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Question Can social support strategies improve appointment keeping among patients with chronic illnesses?
Randomised controlled trial with follow up at 3 months.
An ambulatory medical clinic in a large, inner city hospital in the US.
200 clinic patients (71% women, 95% black, 69% >50 y old) who were diagnosed with chronic asymptomatic illnesses (usually diabetes and/or hypertension), had ≥1 previous clinic appointment, were scheduled for follow up appointments within 3 months, and were able to identify a family member or significant other who could be reached by telephone. Most of the patients had an annual family income of <US$7000 (87%), ≤9 years of formal education (63%), and were widowed or divorced (55%).
Patients were allocated to 1 of 3 intervention groups (each group n=50) or to the control group (n=50). All groups received an exit interview which involved completing a questionnaire. Patients in the control group (A) received only the exit interview. Patients in group B received a standard regimen of social support counselling in which they were encouraged to attend the follow up appointment with a significant other; those in group C received social support counselling and a reminder postcard sent 1 week before the follow up appointment; and those in group D received social support counselling, a reminder postcard, and a reminder telephone call to a designated significant other 3–5 days before the follow up appointment.
Main outcome measure
Percentage of appointments kept.
The percentage of appointments kept was higher for patients who received social support counselling alone (group B) (84%), social support counselling and a reminder postcard (group C) (88%), and social support counselling, a reminder postcard, and a reminder telephone call (group D) (88%) compared with control patients who received no social support intervention (group A) (60%) (p<0.001); but did not differ among the 3 intervention groups.
Analysis of women participants showed similar results (83%, 97%, and 93% appointments kept for the 3 intervention groups B, C, and D, respectively compared with 63% in the control group, p<0.001); and no differences among the 3 intervention groups. For men, no differences in appointment keeping were found for the 3 intervention groups combined (B, C, D) (87%, 67%, and 67%, respectively) compared with the control group (55%). Men who received an intervention of social support alone (group B) had higher appointment keeping than men in the control group (p<0.05).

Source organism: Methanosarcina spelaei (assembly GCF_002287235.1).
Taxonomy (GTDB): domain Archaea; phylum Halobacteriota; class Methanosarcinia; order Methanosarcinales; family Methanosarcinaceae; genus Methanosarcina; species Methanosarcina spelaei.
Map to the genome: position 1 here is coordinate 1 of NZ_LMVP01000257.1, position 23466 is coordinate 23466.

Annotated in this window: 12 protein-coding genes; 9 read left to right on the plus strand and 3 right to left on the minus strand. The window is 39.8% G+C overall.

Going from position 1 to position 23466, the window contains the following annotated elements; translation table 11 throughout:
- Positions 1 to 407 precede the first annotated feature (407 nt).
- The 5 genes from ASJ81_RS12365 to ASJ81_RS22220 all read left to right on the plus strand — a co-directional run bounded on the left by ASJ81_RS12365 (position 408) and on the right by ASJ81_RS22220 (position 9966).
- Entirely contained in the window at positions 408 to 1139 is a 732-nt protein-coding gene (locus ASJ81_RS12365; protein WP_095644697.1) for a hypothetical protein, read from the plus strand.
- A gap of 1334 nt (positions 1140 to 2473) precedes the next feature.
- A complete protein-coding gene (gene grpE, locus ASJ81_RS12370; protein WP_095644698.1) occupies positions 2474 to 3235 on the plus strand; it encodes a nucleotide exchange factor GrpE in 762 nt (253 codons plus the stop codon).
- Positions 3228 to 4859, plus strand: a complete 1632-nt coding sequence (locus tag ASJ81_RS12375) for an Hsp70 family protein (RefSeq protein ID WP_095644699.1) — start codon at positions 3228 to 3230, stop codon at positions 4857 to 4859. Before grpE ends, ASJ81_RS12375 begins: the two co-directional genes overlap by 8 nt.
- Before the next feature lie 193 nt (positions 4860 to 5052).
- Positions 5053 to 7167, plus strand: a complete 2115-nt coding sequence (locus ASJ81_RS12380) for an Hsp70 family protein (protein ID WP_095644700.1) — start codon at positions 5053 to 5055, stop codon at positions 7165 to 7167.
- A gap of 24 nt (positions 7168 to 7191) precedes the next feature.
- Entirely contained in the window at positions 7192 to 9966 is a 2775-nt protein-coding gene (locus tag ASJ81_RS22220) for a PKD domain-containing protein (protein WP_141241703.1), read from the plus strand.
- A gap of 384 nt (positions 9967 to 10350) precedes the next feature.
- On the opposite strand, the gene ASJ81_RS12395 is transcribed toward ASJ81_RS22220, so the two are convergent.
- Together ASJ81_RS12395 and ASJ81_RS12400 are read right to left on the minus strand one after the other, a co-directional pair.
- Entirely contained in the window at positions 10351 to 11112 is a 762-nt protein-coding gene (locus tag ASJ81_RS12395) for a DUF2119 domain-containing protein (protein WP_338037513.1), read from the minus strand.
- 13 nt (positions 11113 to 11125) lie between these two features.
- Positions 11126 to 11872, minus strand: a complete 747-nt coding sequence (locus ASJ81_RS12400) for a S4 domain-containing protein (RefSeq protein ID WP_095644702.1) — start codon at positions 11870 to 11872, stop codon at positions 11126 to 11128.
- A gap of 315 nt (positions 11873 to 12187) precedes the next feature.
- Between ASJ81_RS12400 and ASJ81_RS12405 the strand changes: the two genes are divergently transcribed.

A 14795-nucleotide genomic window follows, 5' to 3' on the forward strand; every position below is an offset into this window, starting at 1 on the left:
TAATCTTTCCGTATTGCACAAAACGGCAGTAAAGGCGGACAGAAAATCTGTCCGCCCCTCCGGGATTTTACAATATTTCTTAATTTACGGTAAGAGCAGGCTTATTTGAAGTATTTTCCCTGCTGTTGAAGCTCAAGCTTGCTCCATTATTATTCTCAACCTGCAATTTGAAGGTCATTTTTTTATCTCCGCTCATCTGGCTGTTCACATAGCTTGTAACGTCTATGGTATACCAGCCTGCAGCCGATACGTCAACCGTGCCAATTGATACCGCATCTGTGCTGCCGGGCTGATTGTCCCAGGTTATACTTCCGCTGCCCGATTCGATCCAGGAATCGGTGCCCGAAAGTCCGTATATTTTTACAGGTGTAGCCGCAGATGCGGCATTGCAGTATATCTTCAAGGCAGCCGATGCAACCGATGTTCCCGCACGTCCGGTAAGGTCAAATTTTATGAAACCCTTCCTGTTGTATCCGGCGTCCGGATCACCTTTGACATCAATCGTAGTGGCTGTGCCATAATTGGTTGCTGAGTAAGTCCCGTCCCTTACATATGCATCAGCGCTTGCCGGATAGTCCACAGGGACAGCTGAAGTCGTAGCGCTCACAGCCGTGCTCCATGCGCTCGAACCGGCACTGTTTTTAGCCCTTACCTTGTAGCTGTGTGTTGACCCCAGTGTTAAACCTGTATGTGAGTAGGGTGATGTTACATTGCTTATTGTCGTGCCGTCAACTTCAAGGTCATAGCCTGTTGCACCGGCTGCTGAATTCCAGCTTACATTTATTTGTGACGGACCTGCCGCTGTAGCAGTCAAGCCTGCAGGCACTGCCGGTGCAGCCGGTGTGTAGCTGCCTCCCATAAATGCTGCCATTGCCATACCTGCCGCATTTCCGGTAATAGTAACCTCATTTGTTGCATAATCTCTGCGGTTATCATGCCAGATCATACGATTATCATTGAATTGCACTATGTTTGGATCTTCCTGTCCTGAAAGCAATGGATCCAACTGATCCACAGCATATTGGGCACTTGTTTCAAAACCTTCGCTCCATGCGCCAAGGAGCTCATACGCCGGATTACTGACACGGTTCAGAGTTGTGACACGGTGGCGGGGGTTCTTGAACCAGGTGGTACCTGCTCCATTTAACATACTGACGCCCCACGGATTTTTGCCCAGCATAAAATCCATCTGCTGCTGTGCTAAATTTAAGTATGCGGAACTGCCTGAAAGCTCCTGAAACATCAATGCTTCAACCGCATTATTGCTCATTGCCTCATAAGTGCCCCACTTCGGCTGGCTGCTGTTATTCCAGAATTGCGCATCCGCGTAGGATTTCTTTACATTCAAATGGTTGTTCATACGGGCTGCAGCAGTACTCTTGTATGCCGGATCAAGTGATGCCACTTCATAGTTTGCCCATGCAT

An intervention of social support counselling alone; social support counselling and a reminder postcard; or social support, a reminder postcard, and a reminder telephone call improved appointment keeping among clinic patients with chronic illnesses. Women responded equally well to each of the 3 interventions, but men responded more favourably to an intervention of social support alone.
The study by Tanner and Feldman examines the persistent problem of patient non-attendance at outpatient clinics. The results support previous studies which indicate that interventions such as the use of telephone and postal reminders successfully decrease the rates of missed appointments.1 McLean and McLorie found a 31% improvement in outpatient clinic attendance among pre-operative patients who were contacted on the telephone by a nurse who provided social support and advice.2
Tanner and Feldman explore the issue of improving clinic attendance by using various combinations of social support counselling and subsequent telephone and postcard reminders in a sample of patients with chronic illnesses who came from low income backgrounds. This strategy is more commonly used among patients from higher socioeconomic backgrounds.
Although the study sample included men and women, most of the participants were black women >50 years of age. The analysis clearly shows differences in the responses of men and women in terms of outpatient attendance. Women responded to all of the interventions, whereas men had lower attendance when postcard and telephone reminders were added to social support counselling.
Social support counselling appears to be a realistic, feasible, and inexpensive intervention which can increase outpatient clinic attendance in both men and women. A cost benefit analysis would be a useful adjunct to this study, as would a further exploration of sex differences in response to postcard and telephone reminders.
Patient non-attendance at outpatient clinics is clearly an inefficient use of healthcare resources. The results of this study emphasise the importance of exploring reasons for non-attendance at outpatient clinics and provides nursing staff with a possible intervention to improve patient compliance.
Source of funding: not stated.
For article reprint: Dr E K Tanner, College of Nursing, University of Alabama in Huntsville, Huntsville, AL 35899, USA. Fax +1 205 890 6026.
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